The thoughts and hopes and prayers I have in the second half of my life.
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Sunday, August 14, 2016
This movie chronicles the rise of a violent approach to trying to achieve the vote in Britain in 1912. The movie covers about a year in time, and doesn't finish the story, which happens in 1918 when women get the vote in parallel with what men have. Maud Watts (ably played by Carrie Mulligan) is the prototype of the sort of woman who was a foot soldier in this battle. She works in a laundry, where the work has long hours and is dangerous. In addition, the owner unapologetically sexually abuses the youngest of the staff and Maud was no exception in her younger days. That was the fate of women and men were largely unprotective and non-proactive about how their wives and daughters were treated.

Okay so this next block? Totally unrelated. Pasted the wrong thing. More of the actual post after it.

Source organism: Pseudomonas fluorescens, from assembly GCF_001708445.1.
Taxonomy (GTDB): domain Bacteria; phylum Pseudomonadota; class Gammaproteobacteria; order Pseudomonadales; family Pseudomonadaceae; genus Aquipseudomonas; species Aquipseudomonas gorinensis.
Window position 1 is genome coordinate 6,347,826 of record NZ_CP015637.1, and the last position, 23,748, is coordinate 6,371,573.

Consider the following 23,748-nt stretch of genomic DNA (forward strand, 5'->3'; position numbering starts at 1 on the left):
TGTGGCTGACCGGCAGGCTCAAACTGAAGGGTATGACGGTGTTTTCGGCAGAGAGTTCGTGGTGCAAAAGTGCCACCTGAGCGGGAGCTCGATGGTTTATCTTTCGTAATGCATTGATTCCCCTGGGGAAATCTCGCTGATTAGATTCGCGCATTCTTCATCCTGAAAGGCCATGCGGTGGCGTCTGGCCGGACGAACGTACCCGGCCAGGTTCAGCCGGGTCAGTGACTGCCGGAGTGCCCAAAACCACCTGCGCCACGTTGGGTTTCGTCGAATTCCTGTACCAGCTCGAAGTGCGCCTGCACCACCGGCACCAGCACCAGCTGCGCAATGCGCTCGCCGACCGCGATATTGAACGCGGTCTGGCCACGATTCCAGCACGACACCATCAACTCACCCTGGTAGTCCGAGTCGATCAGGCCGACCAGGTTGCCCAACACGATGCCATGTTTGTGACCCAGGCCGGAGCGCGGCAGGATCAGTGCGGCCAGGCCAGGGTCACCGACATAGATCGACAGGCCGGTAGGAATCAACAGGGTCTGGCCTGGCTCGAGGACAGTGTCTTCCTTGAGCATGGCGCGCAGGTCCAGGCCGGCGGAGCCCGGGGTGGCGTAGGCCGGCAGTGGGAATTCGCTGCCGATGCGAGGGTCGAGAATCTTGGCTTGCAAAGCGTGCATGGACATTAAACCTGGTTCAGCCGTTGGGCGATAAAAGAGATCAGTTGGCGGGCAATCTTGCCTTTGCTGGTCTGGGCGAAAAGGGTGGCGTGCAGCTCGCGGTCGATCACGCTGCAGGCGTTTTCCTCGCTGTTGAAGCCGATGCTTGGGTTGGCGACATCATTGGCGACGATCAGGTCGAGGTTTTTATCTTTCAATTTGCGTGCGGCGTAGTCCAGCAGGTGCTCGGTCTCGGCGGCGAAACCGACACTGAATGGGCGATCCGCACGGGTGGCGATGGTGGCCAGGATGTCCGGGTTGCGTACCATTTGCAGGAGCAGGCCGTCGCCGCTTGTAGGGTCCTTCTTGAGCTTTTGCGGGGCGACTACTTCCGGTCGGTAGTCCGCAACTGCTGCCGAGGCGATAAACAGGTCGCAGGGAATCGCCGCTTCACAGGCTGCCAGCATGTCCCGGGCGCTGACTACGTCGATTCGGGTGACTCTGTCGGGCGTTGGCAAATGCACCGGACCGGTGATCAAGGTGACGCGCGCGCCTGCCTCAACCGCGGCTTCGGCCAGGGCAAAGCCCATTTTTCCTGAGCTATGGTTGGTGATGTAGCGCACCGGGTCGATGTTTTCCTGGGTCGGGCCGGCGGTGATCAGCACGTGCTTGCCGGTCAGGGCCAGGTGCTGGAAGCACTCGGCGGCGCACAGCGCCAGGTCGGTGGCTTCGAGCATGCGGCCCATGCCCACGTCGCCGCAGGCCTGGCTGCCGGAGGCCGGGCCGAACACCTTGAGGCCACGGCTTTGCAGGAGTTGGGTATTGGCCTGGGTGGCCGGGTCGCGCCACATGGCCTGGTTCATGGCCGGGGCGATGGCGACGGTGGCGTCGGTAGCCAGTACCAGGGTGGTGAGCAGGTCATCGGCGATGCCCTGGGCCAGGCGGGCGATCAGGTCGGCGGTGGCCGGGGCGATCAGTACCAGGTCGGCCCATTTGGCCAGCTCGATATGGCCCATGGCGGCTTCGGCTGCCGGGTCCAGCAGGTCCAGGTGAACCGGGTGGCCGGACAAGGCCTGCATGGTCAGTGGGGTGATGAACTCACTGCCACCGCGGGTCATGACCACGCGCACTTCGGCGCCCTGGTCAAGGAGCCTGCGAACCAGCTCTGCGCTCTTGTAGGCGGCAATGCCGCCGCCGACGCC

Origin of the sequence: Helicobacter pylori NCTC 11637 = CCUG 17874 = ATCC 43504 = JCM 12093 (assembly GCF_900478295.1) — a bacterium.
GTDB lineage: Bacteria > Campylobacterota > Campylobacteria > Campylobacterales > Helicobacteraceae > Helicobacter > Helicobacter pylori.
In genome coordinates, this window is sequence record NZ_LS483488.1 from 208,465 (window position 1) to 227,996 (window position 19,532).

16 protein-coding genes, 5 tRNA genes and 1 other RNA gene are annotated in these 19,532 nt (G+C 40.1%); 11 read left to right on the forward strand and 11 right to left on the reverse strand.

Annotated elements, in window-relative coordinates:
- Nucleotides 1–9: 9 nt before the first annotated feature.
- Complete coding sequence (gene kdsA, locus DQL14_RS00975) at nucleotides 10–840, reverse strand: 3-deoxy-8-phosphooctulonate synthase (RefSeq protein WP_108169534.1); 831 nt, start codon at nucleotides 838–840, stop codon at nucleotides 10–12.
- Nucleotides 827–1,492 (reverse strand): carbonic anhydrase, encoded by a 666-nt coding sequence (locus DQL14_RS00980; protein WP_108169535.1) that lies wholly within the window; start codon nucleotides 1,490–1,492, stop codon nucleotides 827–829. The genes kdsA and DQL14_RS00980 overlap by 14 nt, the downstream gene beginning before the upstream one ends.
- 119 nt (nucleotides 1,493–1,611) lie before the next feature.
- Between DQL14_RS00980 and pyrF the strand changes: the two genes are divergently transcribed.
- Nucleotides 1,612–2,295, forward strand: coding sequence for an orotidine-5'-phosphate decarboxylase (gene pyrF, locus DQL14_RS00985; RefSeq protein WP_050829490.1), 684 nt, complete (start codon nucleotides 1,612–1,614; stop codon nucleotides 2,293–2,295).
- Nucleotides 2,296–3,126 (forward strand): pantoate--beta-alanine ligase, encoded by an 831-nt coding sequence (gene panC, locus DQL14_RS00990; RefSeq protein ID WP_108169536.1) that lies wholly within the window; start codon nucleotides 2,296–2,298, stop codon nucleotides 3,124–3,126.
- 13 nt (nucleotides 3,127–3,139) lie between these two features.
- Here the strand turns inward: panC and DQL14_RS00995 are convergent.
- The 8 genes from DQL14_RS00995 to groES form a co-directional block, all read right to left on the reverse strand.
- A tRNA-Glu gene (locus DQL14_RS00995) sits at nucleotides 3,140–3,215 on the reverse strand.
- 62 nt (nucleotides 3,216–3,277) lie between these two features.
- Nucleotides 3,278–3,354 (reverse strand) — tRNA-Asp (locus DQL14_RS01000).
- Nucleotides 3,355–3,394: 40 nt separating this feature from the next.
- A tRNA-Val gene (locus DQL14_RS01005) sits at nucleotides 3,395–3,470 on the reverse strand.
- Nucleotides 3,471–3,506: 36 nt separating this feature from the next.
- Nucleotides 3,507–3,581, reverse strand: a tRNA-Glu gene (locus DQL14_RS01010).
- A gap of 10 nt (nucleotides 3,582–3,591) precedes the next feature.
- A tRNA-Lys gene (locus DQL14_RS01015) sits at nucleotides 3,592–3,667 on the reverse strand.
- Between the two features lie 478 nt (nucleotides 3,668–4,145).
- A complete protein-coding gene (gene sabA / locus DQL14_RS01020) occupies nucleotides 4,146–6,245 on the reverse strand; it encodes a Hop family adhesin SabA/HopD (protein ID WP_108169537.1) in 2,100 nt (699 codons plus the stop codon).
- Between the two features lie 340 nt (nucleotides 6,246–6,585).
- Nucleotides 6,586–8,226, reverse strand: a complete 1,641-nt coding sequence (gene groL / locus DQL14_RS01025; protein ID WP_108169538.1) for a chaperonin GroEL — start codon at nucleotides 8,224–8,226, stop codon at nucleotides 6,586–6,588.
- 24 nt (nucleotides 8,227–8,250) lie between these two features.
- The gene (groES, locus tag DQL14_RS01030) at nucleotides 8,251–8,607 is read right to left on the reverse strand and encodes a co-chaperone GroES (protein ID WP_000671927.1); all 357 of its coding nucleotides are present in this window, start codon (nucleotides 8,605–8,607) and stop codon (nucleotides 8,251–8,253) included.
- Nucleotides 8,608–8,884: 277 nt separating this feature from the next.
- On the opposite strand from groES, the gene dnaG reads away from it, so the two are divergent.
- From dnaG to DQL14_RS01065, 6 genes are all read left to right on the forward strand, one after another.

So that is the backdrop against which women started to move away from peaceful leafleting and meeting with political figures to demonstrating in the street, going to jail, and being forcibly and brutally coerced to fall in line with the status quo. This movement did not achieve their goals, but they did raise awareness. The movie paints a broad brush, which is a weakness, but largely gives the philosophy of women who had no acknowledged value to society trying to affect change.
Mother of four boys.
Co-owner of three dogs.
No cats, no fish, no birds.
I watch movies.
I quilt and I embroider.
I am a daughter, a sister, an aunt, a neighbor, and a friend.